In algebra, you probably ran across the concept of 'Order Of Operations'. It will help you a lot if you take a minute and refresh your memory on this concept. It is critical to your success in calculus mostly because some calculus classes use calculators and computers which require you enter your expressions using these rules.
Here is the correct order of operations from highest to lowest priority.
1. Parentheses 
2. Exponents and Radicals 
3. Multiplication and Division (left to right) 
4. Addition and Subtraction (left to right) 
This list means that the strongest binding is parentheses. Parentheses override all other operations. Secondly, exponents and radicals overide operations 3 and 4, etc.
IMPORTANT: You need to work left to right within rules 3 and 4. Working right to left may give you the wrong answer.
Here are some examples.
Example 1
\(\displaystyle{ x + 3 / 2 = x + \frac{3}{2} }\)
If you want the entire x + 3 expression to be divided by 2, you need to use parentheses to override rule 3 taking precedence to rule 4.
\(\displaystyle{ (x + 3) / 2 = \frac{x+3}{2} }\)
Example 2
e^2x = \( e^2x \)
If you want 2x to be the exponent to e, you need to use parentheses to override rule 2 taking precedence to rule 3. e^(2x) = \( e^{2x} \)
Example 3
Here is one I see a lot. A student enters 3^2 into their calculator. This evaluates to 9 because the 2 power takes precedence to the negative sign. So this is like entering (3^2). The negative sign falls in the same category as subtraction. We just usually do not write 03^2. To get (3)^2, the parentheses are required.
Note: Take special care not to use computer notation in your written work. Good teachers require correct notation and computer notation is not considered correct notation for written work.
Acronym PEMDAS
It is okay to use the acronym PEMDAS as long you remember that multiplication (M) and division (D) are actually one rule. Similarly for addition and subtraction. So, you should think about this acronym as PE(MD)(AS) to give you four rules. Just remember to always to lefttoright within the rules.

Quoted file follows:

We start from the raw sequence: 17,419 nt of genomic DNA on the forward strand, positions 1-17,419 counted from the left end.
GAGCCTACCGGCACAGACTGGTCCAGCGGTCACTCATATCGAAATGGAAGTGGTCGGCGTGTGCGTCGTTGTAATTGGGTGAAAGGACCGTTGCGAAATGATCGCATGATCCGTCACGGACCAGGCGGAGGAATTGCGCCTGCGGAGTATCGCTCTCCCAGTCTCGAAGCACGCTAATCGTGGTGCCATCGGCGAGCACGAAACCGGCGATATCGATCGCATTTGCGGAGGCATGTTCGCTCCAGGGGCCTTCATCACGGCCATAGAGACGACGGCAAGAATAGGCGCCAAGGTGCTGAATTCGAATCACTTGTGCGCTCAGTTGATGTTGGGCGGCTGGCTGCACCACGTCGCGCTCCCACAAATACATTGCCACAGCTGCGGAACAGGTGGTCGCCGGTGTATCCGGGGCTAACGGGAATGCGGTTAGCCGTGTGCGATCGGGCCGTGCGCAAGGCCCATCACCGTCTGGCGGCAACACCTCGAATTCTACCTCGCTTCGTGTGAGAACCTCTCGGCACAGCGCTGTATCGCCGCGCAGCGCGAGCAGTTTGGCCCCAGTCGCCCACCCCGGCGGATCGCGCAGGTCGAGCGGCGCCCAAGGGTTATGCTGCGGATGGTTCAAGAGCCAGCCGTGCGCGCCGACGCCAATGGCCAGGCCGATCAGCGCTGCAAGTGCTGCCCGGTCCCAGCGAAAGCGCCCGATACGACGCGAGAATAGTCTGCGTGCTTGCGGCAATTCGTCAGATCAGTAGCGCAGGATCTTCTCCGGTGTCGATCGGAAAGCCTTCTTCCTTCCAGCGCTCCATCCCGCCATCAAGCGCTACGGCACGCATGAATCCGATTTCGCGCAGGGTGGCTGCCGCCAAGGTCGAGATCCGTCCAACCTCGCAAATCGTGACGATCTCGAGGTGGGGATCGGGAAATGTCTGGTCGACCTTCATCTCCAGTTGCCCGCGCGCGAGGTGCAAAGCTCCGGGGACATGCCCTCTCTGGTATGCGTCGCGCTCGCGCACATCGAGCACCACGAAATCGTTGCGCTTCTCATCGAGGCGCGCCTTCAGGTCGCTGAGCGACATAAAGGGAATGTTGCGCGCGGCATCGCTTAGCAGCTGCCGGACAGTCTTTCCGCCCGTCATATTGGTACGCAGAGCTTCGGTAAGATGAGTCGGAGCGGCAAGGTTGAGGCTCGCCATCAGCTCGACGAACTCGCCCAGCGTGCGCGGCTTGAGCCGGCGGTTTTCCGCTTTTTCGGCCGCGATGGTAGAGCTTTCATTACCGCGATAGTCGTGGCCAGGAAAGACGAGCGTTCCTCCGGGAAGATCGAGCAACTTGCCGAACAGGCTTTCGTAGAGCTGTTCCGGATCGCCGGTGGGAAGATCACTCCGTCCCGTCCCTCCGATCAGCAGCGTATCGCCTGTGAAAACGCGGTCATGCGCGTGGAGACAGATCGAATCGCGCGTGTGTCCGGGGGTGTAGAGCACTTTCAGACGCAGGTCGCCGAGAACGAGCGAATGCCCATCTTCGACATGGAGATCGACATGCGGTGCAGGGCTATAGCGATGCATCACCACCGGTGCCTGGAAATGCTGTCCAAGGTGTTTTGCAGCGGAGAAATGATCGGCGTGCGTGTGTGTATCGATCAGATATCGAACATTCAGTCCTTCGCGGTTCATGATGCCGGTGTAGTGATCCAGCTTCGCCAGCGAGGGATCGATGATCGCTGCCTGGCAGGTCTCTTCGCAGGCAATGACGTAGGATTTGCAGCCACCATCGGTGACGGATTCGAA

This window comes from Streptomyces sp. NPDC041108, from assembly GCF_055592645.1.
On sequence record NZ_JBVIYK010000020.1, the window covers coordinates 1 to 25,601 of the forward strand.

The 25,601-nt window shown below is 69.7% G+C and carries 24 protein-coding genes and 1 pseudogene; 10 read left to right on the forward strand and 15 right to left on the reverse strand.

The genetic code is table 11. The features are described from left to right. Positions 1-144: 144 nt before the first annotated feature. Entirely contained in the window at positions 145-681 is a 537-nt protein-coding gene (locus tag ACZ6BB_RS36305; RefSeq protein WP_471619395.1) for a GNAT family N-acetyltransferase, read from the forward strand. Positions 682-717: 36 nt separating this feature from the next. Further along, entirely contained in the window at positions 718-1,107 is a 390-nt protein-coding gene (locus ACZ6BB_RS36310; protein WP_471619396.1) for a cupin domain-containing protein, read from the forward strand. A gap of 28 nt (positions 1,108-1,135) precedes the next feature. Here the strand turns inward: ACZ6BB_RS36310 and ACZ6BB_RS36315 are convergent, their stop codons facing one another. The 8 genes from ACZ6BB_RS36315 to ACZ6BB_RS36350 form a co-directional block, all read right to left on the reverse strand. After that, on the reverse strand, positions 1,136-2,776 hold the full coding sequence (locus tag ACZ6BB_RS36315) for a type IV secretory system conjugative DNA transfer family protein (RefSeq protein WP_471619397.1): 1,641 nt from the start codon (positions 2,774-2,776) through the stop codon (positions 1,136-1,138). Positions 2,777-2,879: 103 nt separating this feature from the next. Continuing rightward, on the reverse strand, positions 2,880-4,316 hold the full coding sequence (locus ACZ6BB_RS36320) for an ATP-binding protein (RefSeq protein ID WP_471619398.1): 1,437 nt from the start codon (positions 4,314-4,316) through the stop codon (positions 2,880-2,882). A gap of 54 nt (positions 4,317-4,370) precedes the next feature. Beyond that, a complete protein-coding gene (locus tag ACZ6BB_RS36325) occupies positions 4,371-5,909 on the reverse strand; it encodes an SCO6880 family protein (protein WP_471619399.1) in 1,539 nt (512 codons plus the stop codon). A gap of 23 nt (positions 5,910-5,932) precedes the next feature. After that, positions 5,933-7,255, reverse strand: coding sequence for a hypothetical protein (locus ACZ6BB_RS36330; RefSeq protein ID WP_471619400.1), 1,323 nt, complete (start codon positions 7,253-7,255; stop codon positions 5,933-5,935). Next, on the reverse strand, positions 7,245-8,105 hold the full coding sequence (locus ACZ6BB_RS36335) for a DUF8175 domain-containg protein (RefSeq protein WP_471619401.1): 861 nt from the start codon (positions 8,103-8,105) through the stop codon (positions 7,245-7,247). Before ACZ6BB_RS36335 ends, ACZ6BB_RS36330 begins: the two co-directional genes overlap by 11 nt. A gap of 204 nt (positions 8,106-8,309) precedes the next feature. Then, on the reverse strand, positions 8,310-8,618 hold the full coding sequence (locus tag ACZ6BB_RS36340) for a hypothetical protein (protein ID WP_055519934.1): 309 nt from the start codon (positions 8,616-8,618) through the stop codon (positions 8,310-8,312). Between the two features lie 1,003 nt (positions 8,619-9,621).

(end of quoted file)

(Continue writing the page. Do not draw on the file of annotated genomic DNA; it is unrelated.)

Operation Stickiness
In order to avoid making mistakes within rules 3 and 4, there is another way to write the equations. I will show you how I think of it using an example.
Example 4
\( 3 \div 4 \times 16 \)
I think of the operation before a number (or variable) as being stuck to the number. Then I convert the division into multiplication. So to divide by 4 is the same multiplying by 1/4. The equation is now \(\displaystyle{ 3 \times \frac{1}{4} \times 16 }\). Now I just multiply everywhere and I can do it in any order. It makes more sense to me to multiply the last two since I will get an integer. So I have \( 3 \times 4 = 12 \). I can do this only because I replaced the division by multiplication. This technique will come in handy in calculus.
Example 5
Now let's look at addition and subtraction. Again, I think of the operation as being stuck to the number it follows. So in \( 3  4 + 16 \) the subtraction sign in front of the 4 is stuck to the 4. I can move the subtraction and replace it with addition if I stick a negative sign to the 4.
\( 3 + (4) + 16\) (The parentheses are required. 3 +  4 does not make sense.) Now I have addition everywhere and I can do the additions in any order.
\( 1+16 = 3+12 = 15 \)
Here is a video that is worth watching explaining how PEMDAS is not the best way to understand the math behind the order of operations.
video by minutephysics 

Okay, so try the practice problems and make sure you are confident with evaluating expressions. Calculus absolutely requires you to know these well. If you have trouble with these problems, here are a few websites for you to go and review.
This page has a great discussion of PEMDAS and how to avoid errors. Math Is Fun: Order of Operations: PEMDAS 
Practice
Unless otherwise instructed, simplify these expressions using the correct order of operations.
Simplify \( 12  2 \times 4 + 9 \)
Problem Statement 

Simplify \( 12  2 \times 4 + 9 \)
Final Answer 

\( 13 \)
Problem Statement 

Simplify \( 12  2 \times 4 + 9 \)
Solution 

Final Answer 

\( 13 \) 
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Simplify \( 6 \div 2 + 3[ 15 + 3(79)^3 ] \)
Problem Statement 

Simplify \( 6 \div 2 + 3[ 15 + 3(79)^3 ] \)
Final Answer 

\( 24 \)